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Gas expands in a cylinder

  1. Jun 7, 2008 #1
    1. The problem statement, all variables and given/known data
    When gas expands in a cylinder with radius r, the pressure at any given time is a function of the volume: P = P (V). The force exerted by the gas on the piston is the product of the pressure and the area: F = π(r^2)P. Show that the work done by the gas when the volume expands from Volume V1 to Volume V2 is




    2. Relevant equations
    [​IMG]


    3. The attempt at a solution

    I was having a problem doing this question so I just sort of trudged ahead to see if I could get something and I ended up using substitution with u = n(r^2)x and du = nr^2 and then adjusted the limits of integration which were x+a and x. I am fairly certain this is wrong though and would appreciate help.
     
  2. jcsd
  3. Jun 7, 2008 #2

    Redbelly98

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    What is the usual definition of work?
     
  4. Jun 7, 2008 #3
    Integral of Force times distance
     
    Last edited: Jun 7, 2008
  5. Jun 7, 2008 #4

    Redbelly98

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    Yes.

    Can you make substitutions and rearrange terms to get that integral in terms of P and V?
     
  6. Jun 7, 2008 #5
    [​IMG]

    Ok so thats the integral. So I replace (pi)(r^2)x with V ?
     
    Last edited: Jun 7, 2008
  7. Jun 7, 2008 #6

    Redbelly98

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    Um, wait a moment.

    If a force F moves an object over a distance dx, then the work done in that small distance is F*dx.

    For extended distances, we would integrate F * dx

    Try working with that expression ... you were on the right track otherwise.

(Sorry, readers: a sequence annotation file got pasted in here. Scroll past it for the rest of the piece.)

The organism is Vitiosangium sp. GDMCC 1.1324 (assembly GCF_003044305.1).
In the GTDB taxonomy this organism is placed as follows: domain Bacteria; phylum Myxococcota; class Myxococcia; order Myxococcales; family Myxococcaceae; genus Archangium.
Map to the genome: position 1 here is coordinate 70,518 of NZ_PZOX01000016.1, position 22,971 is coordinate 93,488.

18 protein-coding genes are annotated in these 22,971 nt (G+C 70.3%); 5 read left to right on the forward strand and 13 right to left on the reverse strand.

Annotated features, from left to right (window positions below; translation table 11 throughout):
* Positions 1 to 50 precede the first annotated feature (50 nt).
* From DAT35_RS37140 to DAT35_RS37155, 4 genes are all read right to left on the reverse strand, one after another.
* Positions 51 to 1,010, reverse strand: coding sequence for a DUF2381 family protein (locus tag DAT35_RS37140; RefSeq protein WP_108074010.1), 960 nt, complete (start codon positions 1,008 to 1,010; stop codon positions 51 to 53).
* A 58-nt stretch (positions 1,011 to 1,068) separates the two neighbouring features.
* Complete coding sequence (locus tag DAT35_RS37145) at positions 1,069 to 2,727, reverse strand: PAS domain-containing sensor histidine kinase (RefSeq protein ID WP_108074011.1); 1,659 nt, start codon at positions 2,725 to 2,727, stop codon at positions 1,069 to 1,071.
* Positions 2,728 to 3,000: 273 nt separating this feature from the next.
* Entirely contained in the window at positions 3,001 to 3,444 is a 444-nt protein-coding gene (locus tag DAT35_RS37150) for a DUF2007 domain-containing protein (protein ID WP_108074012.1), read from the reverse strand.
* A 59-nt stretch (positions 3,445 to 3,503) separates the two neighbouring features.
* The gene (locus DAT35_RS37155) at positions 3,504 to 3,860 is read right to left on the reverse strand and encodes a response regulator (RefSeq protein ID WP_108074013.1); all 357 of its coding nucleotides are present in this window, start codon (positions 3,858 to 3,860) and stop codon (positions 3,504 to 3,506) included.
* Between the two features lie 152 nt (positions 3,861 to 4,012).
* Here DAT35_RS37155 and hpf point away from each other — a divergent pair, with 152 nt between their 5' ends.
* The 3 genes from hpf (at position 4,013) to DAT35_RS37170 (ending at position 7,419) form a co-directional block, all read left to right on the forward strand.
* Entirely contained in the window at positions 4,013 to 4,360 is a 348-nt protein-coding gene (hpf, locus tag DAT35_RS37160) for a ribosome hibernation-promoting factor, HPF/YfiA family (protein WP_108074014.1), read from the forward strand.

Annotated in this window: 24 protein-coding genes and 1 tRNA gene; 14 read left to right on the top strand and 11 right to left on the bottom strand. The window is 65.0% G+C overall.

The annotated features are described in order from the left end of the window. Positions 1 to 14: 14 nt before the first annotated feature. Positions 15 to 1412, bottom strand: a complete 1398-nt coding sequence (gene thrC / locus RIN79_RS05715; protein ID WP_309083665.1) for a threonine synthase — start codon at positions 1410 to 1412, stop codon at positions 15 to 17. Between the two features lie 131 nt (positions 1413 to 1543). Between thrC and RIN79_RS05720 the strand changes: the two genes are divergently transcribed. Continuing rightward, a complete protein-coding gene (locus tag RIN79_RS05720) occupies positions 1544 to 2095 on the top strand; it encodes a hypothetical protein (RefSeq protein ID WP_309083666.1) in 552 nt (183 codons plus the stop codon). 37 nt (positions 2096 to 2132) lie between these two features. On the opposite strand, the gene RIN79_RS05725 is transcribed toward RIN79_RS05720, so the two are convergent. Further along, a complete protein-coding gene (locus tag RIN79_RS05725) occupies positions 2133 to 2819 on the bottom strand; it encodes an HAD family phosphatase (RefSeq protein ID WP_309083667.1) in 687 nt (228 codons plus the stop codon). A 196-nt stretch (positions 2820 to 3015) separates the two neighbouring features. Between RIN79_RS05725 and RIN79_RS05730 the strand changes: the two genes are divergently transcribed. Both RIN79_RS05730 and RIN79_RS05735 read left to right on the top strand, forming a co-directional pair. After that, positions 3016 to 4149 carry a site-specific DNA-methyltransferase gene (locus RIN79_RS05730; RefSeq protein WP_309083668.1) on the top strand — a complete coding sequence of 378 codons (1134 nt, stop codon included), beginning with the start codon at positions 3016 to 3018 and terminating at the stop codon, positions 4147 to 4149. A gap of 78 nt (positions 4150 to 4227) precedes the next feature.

8. Jun 7, 2008 #7
    Hmm, so I am confused. This is my best guess.

    f * dx = W

    πr^2P * dx = W

    PV = W

    P*dv = W'

    Then you integrate it using the change in volume as the limits of integration?
     
  9. Jun 8, 2008 #8

    Redbelly98

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    Try this:

    [tex]W = \int F dx[/tex]

    and do the same substitution F = P * pi * r^2
     
  10. Jun 8, 2008 #9
    Okay, when I do that I end up, obviously, W = integral P * pi * r^2 * dx. I know I have to get V's in here, but I am unsure if I substitute pi * r^2 * dx with a V or a dv since I am talking about the change in x.
     
  11. Jun 8, 2008 #10
    V = [itex]\pi r^2 x[/itex] where we take the origin to be wherever the piston starts. What's dV?
     
  12. Jun 8, 2008 #11
    So dv is pi*r^2*dx. Now, must I do anything to make the limits of intergration V1 to V2?
     
  13. Jun 8, 2008 #12

    Redbelly98

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    This is a change-of-variable as taught in integral calculus.

    With the substitution V = pi r^2 x, the limits simply change accordingly so that:
    x1 becomes V1, where V1 = pi r^2 x1
    and similarly for x2 and V2.

    In other words,

    [tex]
    \int^{x2}_{x1} ... \ dx
    [/tex]

    becomes


    [tex]
    \int^{\pi r^2 x2}_{\pi r^2 x1} ... \ dV
    [/tex]

    or just

    [tex]
    \int^{V2}_{V1} ... \ dV
    [/tex]
     
    Last edited: Jun 8, 2008
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